Even if they become tax residents in Bangladesh, expatriates are not eligible for tax credits or investment allowances. In Bangladesh, double taxation treaties do not apply. Income earned or derived from the Bangladesh delegation is taxed. The following is how the investment tax credit is calculated:
A Comprehensive Guide: How to Apply for an Import of Pesticide License
Importing pesticides is a regulated activity that requires careful adherence to governmental guidelines and procedures to ensure the safety of the environment, human health, and agricultural practices. If you are considering importing pesticides for commercial or personal use, obtaining an import of pesticide license is a crucial step in the process.
This article will provide you with a step-by-step guide on how to apply for an import of pesticide license, covering all the necessary details to make the application process smooth and successful.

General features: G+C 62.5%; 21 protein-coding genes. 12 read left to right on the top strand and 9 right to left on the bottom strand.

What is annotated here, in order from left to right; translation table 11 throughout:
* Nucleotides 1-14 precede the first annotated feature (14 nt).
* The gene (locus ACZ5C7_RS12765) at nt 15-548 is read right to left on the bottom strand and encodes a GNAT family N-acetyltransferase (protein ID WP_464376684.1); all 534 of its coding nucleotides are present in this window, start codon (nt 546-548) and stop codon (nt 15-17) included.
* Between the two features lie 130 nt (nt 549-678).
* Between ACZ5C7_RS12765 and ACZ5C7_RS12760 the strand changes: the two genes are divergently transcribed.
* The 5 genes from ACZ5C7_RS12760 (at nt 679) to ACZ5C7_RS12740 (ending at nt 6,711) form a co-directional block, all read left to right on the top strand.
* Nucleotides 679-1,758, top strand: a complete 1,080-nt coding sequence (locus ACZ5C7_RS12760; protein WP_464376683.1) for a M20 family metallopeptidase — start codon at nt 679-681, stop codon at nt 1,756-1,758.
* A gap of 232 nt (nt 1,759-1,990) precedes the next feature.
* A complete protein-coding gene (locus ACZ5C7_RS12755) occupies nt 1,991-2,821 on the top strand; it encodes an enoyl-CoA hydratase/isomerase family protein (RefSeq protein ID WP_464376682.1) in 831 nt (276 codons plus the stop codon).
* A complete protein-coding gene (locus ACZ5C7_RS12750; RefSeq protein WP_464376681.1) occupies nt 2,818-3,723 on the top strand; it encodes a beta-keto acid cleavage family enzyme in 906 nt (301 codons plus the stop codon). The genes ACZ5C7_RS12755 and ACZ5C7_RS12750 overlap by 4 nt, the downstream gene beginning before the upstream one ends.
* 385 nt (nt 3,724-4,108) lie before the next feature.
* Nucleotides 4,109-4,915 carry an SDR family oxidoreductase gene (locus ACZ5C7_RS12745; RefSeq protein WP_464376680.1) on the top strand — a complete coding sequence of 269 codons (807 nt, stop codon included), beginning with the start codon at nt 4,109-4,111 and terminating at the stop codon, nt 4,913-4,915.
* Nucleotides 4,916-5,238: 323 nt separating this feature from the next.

Understanding the Importance of an Import of Pesticide License
Importing pesticides involves dealing with substances that can have a significant impact on ecosystems, crops, and human health.
As a result, governments implement stringent regulations to ensure that the import and use of pesticides are carried out responsibly and safely. An import of pesticide license is a legal requirement that demonstrates your commitment to complying with these regulations, safeguarding the environment, and protecting consumers.
Step-by-Step Guide: How to Apply for an Import of Pesticide License
Step 1: Gather Required Documents